Senior Defense Department officials say Secretary Donald Rumsfeld has told them nobody should stay for just another year, but that he wants them for the rest of President Bush’s second term. That is read as a signal that Rumsfeld intends to serve out the next three years.
Rumsfeld’s finishing his term would contradict wide speculation that he will quit soon after this week’s Iraqi parliamentary elections. That is now considered unlikely even if he does not complete the full term.
A footnote: White House Chief of Staff Andrew Card has said flatly there is no truth whatsoever to reports he is about to move to the Treasury to replace Secretary John Snow.
A decision on whether to hold new elections for House majority leader to replace Tom DeLay may not be made until the House Republican leadership meets at Cambridge on the Eastern Shore of Maryland following President Bush’s State of the Union Address on Jan. 31.
By then, it may be clear whether DeLay will be able to win acquittal from Texas criminal prosecution in time to obviate an election. Majority Whip Roy Blunt, who has been acting majority leader since DeLay’s indictment, probably would be challenged for the job by Rep. John Boehner.
DeLay has advised colleagues to keep Dec. 27 circled as the date when court decisions in Texas may provide a clearer outlook on what lies ahead.
Murphy Must Pick: McCain or Romney
Campaign consultant Mike Murphy, who has been handling Massachusetts Gov. Mitt Romney‘s exploration of a presidential candidacy, will not run Romney’s campaign if Sen. John McCain enters the race.
Murphy worked on McCain’s 2000 campaign, but is not on good terms with the senator’s current political advisers. However, he says he will not work for any candidate opposing McCain. Murphy has been based in Los Angeles since guiding Arnold Schwarzenegger to California’s governorship in 2003.
A footnote: Washington-based consultant Scott Reed held a Nov. 16 fund-raiser at his office that brought in $200,000 for McCain’s political action committees. Reed also has ties to Romney and has not decided whom to support in 2008.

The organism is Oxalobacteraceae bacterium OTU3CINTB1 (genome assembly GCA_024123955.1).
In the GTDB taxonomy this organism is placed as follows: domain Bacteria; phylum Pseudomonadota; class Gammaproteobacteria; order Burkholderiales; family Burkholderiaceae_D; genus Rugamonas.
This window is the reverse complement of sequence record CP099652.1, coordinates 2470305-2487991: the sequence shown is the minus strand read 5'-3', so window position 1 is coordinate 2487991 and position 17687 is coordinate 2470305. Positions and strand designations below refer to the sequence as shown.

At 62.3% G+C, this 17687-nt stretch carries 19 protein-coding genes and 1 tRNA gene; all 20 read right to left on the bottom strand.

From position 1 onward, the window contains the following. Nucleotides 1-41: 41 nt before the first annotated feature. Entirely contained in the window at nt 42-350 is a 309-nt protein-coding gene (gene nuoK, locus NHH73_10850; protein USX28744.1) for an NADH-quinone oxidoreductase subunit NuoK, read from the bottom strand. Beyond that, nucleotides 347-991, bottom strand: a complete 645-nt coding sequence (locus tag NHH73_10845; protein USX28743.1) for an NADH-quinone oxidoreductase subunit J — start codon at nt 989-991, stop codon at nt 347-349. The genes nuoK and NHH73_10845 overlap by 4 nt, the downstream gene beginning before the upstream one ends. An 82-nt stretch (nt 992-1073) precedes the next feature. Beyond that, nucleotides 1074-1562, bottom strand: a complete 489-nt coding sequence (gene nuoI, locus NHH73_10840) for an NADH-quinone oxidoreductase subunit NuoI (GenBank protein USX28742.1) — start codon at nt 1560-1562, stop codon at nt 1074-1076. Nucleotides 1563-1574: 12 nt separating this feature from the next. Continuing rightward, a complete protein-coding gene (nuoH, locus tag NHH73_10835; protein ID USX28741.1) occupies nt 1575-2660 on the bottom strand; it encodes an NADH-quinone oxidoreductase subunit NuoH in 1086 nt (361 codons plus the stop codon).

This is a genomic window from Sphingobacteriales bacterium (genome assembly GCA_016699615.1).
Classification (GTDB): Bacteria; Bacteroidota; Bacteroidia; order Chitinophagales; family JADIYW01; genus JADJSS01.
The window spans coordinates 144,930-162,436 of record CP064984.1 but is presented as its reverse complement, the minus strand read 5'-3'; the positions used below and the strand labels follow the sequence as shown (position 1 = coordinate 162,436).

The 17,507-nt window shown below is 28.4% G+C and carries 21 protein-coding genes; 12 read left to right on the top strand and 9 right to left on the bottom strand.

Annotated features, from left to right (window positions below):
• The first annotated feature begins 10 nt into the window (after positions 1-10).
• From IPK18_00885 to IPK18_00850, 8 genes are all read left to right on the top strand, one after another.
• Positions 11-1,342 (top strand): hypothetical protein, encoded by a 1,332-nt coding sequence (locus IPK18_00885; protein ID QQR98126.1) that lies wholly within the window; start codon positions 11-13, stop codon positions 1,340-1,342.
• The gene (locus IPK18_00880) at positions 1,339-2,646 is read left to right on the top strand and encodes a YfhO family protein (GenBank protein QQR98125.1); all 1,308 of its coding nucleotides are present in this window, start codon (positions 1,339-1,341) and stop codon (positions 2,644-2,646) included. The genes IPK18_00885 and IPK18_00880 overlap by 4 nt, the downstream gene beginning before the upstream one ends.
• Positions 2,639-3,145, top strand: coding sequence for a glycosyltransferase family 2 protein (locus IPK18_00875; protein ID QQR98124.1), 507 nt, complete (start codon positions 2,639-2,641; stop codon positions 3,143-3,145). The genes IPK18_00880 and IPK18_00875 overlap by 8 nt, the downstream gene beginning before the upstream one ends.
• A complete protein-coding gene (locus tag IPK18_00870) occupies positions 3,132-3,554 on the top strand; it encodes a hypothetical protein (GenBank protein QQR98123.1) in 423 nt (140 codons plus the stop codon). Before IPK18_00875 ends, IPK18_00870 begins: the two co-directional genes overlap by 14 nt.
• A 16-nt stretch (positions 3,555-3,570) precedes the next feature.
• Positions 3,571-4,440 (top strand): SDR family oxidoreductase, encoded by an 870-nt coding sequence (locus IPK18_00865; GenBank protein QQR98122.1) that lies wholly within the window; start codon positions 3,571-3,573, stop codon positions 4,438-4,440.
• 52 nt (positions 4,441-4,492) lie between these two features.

Gilmore Again in Virginia
Former Republican National Chairman James Gilmore, the last Republican governor of Virginia (1997 to 2001), may run for his old job following Democratic victories for governor in the last two elections.
Gilmore has been critical of this year’s losing campaign by former State Attorney General Jerry Kilgore. Gilmore was critical of Kilgore and other Virginia Republican leaders for losing voters on the tax issue in a state that has not been carried by a Democratic presidential candidate since Lyndon Johnson in 1964.
A footnote: Despite Kilgore’s unimpressive campaign for governor, he is being talked about as a candidate for Congress against liberal Democratic Rep. Rick Boucher in southwest Virginia. Boucher has won election for 12 terms, but Kilgore carried the district in the governor’s race.
Hopes by Sen. Evan Bayh of Indiana to become the centrist candidate for the Democratic presidential nomination were not helped by the Nov. 30 ruling of Federal District Judge David Hamilton of Indianapolis, a former Bayh aide, against the Indiana state legislature opening its sessions with a prayer referring to Jesus Christ.
When Bayh was governor of Indiana, Hamilton was his chief counsel and master political strategist. Hamilton ruled, in response to a lawsuit filed by the Indiana Civil Liberties Union, that any prayers referring to Jesus Christ by name, “Savior” or “Son of God” are unconstitutional. He said that such a reference “amounts in practical terms to an official endorsement of the Christian religion.” Hamilton was named to the court by President Bill Clinton in 1994.
A footnote: Republican Rep. John Hostettler of Indiana, a member of the House subcommittee on the Constitution, contends the judiciary has no power to kill the legislature’s prayer. He plans to write President Bush urging him not to enforce Hamilton’s ruling.
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